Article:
Sir Rosslyn Wemyss

Published in 20th-century / Contemporary History, Issue 3 (May/June 2012), Letters, Volume 20

Sir,—A small correction to the article by Conor McNamara on British cabinet papers on-line (HI 20.2, March/April 2012, pp 40–1). Sir Rosslyn Wemyss was first sea lord, as stated, from December 1917 until the end of the war. He was not, however, commander-in-chief on the coast of Ireland. That position was held by Sir Lewis Bayly, whose headquarters were at Admiralty House, Queenstown (Cobh). The title of this appointment was changed to ‘commander-in-chief western approaches’ in June 1917, some months after the United States had entered the war.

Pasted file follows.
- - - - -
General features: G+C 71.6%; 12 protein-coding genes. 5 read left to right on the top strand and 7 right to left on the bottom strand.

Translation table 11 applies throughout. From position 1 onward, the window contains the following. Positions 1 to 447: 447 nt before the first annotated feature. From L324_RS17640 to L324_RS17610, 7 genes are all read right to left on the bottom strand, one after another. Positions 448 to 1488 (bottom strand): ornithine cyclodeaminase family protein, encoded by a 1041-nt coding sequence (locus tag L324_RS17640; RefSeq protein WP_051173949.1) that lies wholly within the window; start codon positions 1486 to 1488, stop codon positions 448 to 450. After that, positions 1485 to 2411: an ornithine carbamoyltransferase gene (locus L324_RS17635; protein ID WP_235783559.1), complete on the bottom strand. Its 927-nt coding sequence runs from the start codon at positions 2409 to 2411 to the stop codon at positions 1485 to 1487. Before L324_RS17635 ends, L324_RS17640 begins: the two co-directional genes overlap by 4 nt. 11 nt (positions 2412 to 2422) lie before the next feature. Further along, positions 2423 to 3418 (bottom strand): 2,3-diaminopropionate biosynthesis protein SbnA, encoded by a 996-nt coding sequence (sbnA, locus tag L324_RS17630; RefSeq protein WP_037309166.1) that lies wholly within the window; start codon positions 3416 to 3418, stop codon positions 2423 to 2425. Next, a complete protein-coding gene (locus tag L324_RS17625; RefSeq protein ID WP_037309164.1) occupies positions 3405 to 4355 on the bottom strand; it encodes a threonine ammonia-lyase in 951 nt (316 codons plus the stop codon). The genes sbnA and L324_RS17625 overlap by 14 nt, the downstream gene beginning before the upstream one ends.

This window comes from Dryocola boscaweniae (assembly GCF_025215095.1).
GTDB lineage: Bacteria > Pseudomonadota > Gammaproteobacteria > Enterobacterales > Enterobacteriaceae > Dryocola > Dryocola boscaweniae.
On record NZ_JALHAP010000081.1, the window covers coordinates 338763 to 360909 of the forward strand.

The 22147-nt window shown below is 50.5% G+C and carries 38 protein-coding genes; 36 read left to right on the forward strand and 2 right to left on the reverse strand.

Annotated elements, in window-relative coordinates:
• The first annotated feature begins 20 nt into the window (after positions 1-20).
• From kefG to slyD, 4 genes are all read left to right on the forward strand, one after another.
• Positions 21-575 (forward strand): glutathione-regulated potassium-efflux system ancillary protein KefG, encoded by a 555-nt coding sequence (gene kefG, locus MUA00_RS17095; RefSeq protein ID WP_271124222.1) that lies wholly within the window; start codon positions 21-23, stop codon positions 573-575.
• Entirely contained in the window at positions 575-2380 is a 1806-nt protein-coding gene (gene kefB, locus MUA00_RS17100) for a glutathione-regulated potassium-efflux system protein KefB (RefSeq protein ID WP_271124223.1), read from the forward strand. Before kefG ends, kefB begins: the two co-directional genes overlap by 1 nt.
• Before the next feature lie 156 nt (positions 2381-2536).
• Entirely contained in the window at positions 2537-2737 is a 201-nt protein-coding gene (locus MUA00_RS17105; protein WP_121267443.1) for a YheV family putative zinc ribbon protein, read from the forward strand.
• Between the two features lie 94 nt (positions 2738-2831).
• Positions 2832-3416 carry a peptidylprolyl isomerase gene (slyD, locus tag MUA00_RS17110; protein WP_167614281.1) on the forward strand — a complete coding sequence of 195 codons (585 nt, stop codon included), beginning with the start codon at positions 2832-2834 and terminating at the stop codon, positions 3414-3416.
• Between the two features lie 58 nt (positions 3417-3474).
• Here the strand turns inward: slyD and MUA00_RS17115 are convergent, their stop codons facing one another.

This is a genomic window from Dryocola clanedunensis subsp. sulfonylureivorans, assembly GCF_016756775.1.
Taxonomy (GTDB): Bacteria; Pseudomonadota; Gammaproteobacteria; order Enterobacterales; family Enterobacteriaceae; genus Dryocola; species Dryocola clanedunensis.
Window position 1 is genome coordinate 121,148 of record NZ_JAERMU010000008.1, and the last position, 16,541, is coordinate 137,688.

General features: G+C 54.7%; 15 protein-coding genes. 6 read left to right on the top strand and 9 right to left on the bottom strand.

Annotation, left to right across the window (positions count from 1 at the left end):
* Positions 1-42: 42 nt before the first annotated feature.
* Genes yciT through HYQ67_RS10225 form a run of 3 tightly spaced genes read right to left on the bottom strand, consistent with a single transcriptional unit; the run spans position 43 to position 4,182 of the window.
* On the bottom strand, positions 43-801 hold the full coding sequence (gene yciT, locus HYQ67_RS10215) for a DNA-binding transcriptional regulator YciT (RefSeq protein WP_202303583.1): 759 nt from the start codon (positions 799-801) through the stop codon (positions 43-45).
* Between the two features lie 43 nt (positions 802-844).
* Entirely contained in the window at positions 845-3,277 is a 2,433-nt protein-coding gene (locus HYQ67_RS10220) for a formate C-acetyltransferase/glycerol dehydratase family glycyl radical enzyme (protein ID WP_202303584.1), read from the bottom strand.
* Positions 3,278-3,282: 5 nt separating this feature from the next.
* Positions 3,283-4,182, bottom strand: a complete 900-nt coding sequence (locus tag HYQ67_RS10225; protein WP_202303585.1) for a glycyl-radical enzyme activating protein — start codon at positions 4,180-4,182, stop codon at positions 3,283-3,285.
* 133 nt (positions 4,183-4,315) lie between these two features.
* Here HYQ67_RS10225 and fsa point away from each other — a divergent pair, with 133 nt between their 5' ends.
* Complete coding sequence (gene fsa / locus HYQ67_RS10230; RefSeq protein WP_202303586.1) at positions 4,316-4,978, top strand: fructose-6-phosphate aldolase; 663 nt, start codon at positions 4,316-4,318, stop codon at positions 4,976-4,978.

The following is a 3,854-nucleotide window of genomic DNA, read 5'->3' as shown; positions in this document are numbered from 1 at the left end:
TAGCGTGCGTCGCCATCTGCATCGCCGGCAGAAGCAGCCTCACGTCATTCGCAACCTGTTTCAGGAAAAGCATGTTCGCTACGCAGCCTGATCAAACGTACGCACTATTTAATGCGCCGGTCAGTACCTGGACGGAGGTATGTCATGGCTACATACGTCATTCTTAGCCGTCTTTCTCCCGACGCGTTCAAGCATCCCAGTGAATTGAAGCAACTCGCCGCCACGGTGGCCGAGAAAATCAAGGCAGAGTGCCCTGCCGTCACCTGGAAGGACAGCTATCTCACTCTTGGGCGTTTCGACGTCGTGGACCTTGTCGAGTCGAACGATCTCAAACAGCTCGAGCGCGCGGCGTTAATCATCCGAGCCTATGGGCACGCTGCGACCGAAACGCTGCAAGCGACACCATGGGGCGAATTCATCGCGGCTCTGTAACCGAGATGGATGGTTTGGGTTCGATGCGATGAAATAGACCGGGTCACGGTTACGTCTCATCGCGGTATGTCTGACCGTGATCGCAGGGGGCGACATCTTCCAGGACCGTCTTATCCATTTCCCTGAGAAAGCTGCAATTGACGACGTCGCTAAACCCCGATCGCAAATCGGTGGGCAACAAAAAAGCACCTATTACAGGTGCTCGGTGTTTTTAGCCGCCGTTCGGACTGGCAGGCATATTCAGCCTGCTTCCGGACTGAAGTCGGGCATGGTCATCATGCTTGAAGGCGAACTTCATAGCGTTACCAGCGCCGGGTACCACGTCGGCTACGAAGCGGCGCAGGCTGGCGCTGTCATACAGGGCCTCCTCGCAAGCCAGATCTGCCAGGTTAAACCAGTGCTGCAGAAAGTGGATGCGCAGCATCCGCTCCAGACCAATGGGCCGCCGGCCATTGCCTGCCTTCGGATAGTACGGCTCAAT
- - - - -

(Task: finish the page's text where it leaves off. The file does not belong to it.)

Wemyss was certainly contemptuous of Irish aspirations, but Bayly appears to have had very little to say on the matter. By all accounts his focus was on the prosecution of the war, and while his actions during the 1916 Rising and events leading up to it were immediate and decisive, he apparently gives little away on his own opinion of the events, of Ireland or the Irish. He does remark that during all his time in Queenstown he was never molested or threatened as he frequently walked from the pier to his house alone.—Yours etc.,




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